Hacker stealing data from laptop showing data breach at auction house

Christie’s Auction House Confirms Data Breach after Ransomware Group Threatens to Leak Stolen Info

Auction house Christie’s is currently notifying customers of a significant data breach after the RansomHub ransomware group threatened to leak the stolen sensitive personal information.

The extortion attempt follows an apparent ransomware attack that prevented the auction house from selling items worth an estimated $840 million.

Billionaire Pinault’s family owns Christie’s, a 250-year-old auction house that sells art, luxuries, and collectible items.

Notable collections auctioned by Christie’s over the years include Paul Allen’s $1.7-billion treasure trove, Leonardo da Vinci’s Salvator Mundi, which auctioned in 2017 for $450 million, and Yves Saint Laurent and Pierre Bergé, which sold for $370 million in 2009. In 2023, Christie’s reported approximately $6.2 billion in global sales.

Cyber attack disrupted auctions

However, the May cyber attack forced Christie’s to create a temporary website for the 20th & 21st Century Art auctions in New York, raising security concerns from interested buyers. Nevertheless, collectors could still place their bids, preventing the auction from becoming a total flop.

“Earlier this month Christie’s experienced a technology security incident,” Christie’s spokesperson said.

Christie’s said it responded by shutting down systems on May 9, 2024, which disrupted the art house’s website for ten days. The auction house also launched an investigation, which determined unauthorized network access and exfiltration of limited client data.

“Our investigations determined there was unauthorized access by a third party to parts of Christie’s network.”

Investigators also “determined that the group behind the incident took some limited amount of personal data relating to some of our clients,” the company stated.

Christie’s auction house data breach exposed 500,000 private clients

On May 27, 2024, the RansomHub ransomware group, which was behind Christie’s data breach, added the auction house to its Tor dark web extortion site and threatened to leak data unless a ransom was paid. The ransomware gang claims the data breach leaked 2GB of sensitive personal information belonging to 500,000 “private clients” worldwide.

Art auctions are usually shrouded in secrecy and involve some of the wealthiest collectors, making the stolen information invaluable for targeted phishing and extortion.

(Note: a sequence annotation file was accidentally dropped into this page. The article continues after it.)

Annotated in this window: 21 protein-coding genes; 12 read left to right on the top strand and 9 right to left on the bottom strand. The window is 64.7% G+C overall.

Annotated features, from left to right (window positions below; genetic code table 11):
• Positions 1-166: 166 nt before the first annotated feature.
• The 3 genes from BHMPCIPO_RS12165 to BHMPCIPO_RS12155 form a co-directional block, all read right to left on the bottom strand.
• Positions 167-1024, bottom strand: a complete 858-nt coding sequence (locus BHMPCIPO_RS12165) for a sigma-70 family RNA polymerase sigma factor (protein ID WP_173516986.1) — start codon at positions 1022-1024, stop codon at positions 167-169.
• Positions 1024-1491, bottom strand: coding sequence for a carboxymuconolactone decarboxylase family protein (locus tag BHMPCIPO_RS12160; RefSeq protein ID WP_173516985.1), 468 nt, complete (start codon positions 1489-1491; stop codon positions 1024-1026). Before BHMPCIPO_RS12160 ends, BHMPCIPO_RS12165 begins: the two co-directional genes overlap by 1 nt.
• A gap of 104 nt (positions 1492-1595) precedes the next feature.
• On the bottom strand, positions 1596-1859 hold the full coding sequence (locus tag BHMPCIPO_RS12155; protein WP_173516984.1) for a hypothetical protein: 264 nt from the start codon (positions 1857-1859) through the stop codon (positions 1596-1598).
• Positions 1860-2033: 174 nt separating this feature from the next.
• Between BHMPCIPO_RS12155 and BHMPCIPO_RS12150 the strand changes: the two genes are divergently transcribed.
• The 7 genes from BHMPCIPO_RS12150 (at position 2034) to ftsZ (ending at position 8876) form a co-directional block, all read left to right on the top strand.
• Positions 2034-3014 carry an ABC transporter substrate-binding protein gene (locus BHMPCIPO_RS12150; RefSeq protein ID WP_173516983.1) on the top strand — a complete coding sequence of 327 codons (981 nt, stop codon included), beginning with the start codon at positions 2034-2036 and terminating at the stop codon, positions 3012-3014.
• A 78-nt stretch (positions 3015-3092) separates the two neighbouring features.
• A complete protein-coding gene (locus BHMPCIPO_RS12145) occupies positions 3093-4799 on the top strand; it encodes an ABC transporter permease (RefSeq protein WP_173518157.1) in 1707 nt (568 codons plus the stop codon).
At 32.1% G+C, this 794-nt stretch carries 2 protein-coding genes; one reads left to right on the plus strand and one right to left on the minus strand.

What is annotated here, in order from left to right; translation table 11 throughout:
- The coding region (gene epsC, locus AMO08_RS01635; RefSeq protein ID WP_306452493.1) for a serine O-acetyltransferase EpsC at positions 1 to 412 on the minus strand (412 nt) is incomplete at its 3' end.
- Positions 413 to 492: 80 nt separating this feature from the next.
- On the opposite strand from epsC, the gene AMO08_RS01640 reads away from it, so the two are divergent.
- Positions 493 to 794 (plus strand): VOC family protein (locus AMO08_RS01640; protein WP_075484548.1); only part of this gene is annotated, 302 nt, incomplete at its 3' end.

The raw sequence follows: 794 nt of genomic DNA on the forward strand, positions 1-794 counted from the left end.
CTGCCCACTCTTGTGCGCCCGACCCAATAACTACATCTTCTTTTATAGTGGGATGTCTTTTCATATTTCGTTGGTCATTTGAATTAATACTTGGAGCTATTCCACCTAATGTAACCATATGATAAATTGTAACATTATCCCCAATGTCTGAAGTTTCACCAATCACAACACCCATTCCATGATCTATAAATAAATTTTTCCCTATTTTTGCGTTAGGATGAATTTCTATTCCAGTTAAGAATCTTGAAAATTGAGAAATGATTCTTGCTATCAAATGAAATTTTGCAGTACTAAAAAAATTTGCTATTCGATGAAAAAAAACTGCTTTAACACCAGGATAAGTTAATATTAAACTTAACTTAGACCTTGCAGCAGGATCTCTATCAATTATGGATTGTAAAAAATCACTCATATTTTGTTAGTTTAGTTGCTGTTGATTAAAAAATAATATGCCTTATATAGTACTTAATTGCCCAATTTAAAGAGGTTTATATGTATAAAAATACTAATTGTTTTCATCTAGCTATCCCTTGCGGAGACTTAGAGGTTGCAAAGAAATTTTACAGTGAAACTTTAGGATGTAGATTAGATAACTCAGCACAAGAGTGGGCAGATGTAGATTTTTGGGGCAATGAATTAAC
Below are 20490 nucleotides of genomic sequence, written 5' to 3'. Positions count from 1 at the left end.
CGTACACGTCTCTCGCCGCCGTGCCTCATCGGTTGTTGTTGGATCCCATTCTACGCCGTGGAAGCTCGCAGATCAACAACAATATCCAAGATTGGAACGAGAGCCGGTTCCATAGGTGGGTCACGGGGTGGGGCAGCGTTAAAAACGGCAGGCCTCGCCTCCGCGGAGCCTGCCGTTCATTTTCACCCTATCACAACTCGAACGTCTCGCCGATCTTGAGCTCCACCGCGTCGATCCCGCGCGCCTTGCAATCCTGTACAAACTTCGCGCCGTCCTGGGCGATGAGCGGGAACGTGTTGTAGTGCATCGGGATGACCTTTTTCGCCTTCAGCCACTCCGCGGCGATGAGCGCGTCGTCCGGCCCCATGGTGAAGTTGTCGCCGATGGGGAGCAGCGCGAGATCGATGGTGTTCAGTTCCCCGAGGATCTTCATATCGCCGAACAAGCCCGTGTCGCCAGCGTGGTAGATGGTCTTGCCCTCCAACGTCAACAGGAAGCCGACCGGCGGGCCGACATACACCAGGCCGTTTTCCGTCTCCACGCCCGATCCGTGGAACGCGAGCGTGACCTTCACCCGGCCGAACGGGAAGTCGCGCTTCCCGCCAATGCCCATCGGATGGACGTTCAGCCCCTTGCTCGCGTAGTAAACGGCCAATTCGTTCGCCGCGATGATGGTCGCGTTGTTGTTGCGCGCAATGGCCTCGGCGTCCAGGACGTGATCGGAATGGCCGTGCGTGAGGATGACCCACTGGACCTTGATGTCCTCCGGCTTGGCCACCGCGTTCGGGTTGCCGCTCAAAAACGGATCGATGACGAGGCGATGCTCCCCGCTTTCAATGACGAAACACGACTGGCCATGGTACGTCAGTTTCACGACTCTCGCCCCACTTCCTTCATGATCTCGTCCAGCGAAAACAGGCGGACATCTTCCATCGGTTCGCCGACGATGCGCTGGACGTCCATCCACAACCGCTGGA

“High profile organizations such as Christie’s, which sells high value items upwards of £600 million, will always be on the radar or cyber attackers looking for a quick win with large financial gain,” said Darren Williams, CEO and Founder of Blackfog.

According to Venky Raju, Field CTO at ColorTokens, “the client list of a prestigious auction house like Christie’s becomes an ideal target” for cybercriminals focused on victims with “deeper pockets.”

According to screenshots RansomHub posted, the data breach leaked sensitive personal details, including the victims’ first and last names, identification document details, gender, and phenotype data such as height and race.

“The personal identity data came from identification documents, for example, passports and driving licenses, provided as part of client ID checks, which Christie’s is required to retain for compliance reasons,” Christie’s spokesperson said.

However, the auction house claims that customers’ phone numbers, email addresses, ID photographs, signatures, and financial or transactional records were compromised during the data breach.

Meanwhile, the RansomHub ransomware group has accused the auction house of abruptly ending ransom negotiations after it attempted “to come to a reasonable conclusion.”

Subsequently, RansomHub intends to punish Christie’s by causing the auction house to incur a hefty GDPR fine and suffer reputational damage when the stolen sensitive personal information leaks on the dark web.

“It is clear that if this information is posted they will incur heavy fines from GDPR as well as ruining [sic] their reputation with their clients and don’t [sic] care about their privacy,” the ransomware gang gloated.

Meanwhile, the auction house said it was notifying privacy regulators, law enforcement agencies, including the Federal Bureau of Investigation (FBI) and British Police, and the impacted victims.

Christie’s also advised customers to check their accounts for unusual activity and is offering complimentary identity theft protection and monitoring services to protect data breach victims from fraud.

Emerging in February 2024, RansomHub is a relatively new threat actor who gained notoriety after attempting to extort Change Healthcare shortly after the healthcare provider paid the ALPHV ransomware group $22 million in ransom.